How are contemporary politics of Virgil's time incorporated into The Aeneid?
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Virgil's Aeneid is packed with references to past and present political activities in Rome. Just as Aeneas is trying to establish the city of Rome, Augustus, the emperor when Virgil was composing the Aeneid, was trying to recreate Rome as a state ruled by one man, rather than the Republic that had existed for almost five centuries.
Augustus' struggle to bring Rome under his control had culminated in his defeat of Antony and Cleopatra at the Battle of Actium in 31 BCE, which is depicted on Aeneas' shield in Book 8:
In the centre bronze ships could be seen, the Battle of Actium, and you could make out all Leucate in feverish preparation for war, the waves gleaming with gold. On one side Augustus Caesar stands on the high stern... (A.S. Kline translation)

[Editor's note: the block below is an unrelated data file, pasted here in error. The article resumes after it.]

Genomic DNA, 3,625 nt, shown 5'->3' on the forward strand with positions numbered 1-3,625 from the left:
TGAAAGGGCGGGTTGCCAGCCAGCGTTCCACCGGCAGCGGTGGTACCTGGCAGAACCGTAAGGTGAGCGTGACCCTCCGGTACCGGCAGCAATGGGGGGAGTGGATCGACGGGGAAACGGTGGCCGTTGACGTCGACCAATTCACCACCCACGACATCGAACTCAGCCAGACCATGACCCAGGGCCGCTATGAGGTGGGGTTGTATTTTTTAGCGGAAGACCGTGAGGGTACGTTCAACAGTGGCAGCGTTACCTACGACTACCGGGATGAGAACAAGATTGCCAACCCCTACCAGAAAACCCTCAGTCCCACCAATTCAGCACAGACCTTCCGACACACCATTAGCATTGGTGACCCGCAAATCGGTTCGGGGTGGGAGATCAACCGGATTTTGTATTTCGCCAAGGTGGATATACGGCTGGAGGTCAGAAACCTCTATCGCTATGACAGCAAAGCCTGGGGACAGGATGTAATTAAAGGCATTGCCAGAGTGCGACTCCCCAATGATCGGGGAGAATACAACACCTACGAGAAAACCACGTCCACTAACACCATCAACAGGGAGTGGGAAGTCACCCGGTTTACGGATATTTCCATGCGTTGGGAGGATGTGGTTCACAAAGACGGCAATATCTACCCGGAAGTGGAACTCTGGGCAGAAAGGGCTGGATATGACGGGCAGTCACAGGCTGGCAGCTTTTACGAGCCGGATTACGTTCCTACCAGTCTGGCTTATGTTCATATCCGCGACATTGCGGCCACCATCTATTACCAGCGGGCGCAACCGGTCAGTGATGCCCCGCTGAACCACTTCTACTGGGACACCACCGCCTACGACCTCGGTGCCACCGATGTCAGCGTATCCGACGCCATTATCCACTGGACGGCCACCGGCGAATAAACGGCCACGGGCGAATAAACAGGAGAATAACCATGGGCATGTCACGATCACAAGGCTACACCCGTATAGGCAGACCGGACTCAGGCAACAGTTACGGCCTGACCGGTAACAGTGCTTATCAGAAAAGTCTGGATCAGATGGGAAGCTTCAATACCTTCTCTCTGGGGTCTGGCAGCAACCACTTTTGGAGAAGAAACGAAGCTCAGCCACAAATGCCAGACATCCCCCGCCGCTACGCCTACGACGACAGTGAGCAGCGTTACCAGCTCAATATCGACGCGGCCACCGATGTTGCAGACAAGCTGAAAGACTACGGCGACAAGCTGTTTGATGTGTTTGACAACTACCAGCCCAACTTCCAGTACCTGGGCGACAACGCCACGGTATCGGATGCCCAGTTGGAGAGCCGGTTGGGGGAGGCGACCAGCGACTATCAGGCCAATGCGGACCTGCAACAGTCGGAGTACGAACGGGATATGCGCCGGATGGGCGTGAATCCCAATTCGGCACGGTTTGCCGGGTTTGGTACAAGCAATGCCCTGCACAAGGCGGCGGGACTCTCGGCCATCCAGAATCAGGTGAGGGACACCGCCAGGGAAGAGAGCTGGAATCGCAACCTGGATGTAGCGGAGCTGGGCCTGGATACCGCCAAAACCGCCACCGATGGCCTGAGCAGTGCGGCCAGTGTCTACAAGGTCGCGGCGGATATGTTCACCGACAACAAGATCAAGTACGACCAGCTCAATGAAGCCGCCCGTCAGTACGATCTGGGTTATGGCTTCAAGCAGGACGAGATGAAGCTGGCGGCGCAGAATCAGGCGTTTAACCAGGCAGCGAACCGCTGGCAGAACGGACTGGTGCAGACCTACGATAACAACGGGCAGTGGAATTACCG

The romantic relationship between Antony and Cleopatra, Roman male and African female, finds its parallel in the relationship between founder of Rome Aeneas and African queen Dido. Like Dido, Cleopatra also committed suicide. Fortunately for Rome, Aeneas does not fully become a second Antony.
Obviously, Aeneas' love affair with the Queen of Carthage would have caused Virgil's Roman audience to shudder as they read about their founder having a relationship with the queen of a people with whom their forefathers had battled for 150 years before finally crushing their city into rubble in 146 BCE.
Numerous other political references are scattered throughout the poem. The most densely packed ones can be found in the latter half of Aeneid 6, where Aeneas sees various Romans in the underworld, and also Aeneid 8, where Aeneas' shield is described.